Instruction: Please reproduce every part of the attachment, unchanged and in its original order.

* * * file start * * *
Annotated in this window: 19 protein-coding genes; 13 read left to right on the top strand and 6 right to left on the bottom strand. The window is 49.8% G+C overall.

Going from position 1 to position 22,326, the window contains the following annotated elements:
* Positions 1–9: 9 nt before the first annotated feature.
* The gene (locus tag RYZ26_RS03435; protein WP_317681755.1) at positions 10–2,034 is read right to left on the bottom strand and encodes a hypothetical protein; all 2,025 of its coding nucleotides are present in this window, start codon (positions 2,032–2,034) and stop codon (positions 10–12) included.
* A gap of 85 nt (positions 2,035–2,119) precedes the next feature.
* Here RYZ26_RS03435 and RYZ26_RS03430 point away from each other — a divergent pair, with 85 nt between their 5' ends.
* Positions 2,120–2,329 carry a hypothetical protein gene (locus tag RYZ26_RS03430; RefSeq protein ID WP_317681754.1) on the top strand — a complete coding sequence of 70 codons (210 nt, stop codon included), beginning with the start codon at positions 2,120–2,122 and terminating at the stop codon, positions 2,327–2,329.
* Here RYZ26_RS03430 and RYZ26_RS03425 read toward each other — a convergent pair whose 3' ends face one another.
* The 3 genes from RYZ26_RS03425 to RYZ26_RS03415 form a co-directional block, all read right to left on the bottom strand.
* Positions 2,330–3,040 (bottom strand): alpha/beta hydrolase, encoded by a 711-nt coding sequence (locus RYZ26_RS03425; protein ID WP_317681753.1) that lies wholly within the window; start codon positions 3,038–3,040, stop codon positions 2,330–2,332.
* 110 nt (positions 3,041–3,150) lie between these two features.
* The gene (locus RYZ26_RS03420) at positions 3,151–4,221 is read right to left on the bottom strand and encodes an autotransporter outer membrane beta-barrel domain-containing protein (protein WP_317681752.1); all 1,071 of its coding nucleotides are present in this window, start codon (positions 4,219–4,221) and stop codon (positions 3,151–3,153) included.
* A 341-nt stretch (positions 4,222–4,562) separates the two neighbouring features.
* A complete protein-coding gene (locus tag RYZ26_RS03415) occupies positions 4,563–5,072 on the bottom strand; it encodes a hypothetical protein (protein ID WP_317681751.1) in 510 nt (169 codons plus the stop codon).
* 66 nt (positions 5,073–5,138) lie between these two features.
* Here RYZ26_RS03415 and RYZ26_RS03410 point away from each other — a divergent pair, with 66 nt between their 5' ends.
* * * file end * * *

Annotated in this window: 19 protein-coding genes; 13 read left to right on the top strand and 6 right to left on the bottom strand. The window is 49.8% G+C overall.

Going from position 1 to position 22,326, the window contains the following annotated elements:
* Positions 1–9: 9 nt before the first annotated feature.
* The gene (locus tag RYZ26_RS03435; protein WP_317681755.1) at positions 10–2,034 is read right to left on the bottom strand and encodes a hypothetical protein; all 2,025 of its coding nucleotides are present in this window, start codon (positions 2,032–2,034) and stop codon (positions 10–12) included.
* A gap of 85 nt (positions 2,035–2,119) precedes the next feature.
* Here RYZ26_RS03435 and RYZ26_RS03430 point away from each other — a divergent pair, with 85 nt between their 5' ends.
* Positions 2,120–2,329 carry a hypothetical protein gene (locus tag RYZ26_RS03430; RefSeq protein ID WP_317681754.1) on the top strand — a complete coding sequence of 70 codons (210 nt, stop codon included), beginning with the start codon at positions 2,120–2,122 and terminating at the stop codon, positions 2,327–2,329.
* Here RYZ26_RS03430 and RYZ26_RS03425 read toward each other — a convergent pair whose 3' ends face one another.
* The 3 genes from RYZ26_RS03425 to RYZ26_RS03415 form a co-directional block, all read right to left on the bottom strand.
* Positions 2,330–3,040 (bottom strand): alpha/beta hydrolase, encoded by a 711-nt coding sequence (locus RYZ26_RS03425; protein ID WP_317681753.1) that lies wholly within the window; start codon positions 3,038–3,040, stop codon positions 2,330–2,332.
* 110 nt (positions 3,041–3,150) lie between these two features.
* The gene (locus RYZ26_RS03420) at positions 3,151–4,221 is read right to left on the bottom strand and encodes an autotransporter outer membrane beta-barrel domain-containing protein (protein WP_317681752.1); all 1,071 of its coding nucleotides are present in this window, start codon (positions 4,219–4,221) and stop codon (positions 3,151–3,153) included.
* A 341-nt stretch (positions 4,222–4,562) separates the two neighbouring features.
* A complete protein-coding gene (locus tag RYZ26_RS03415) occupies positions 4,563–5,072 on the bottom strand; it encodes a hypothetical protein (protein ID WP_317681751.1) in 510 nt (169 codons plus the stop codon).
* 66 nt (positions 5,073–5,138) lie between these two features.
* Here RYZ26_RS03415 and RYZ26_RS03410 point away from each other — a divergent pair, with 66 nt between their 5' ends.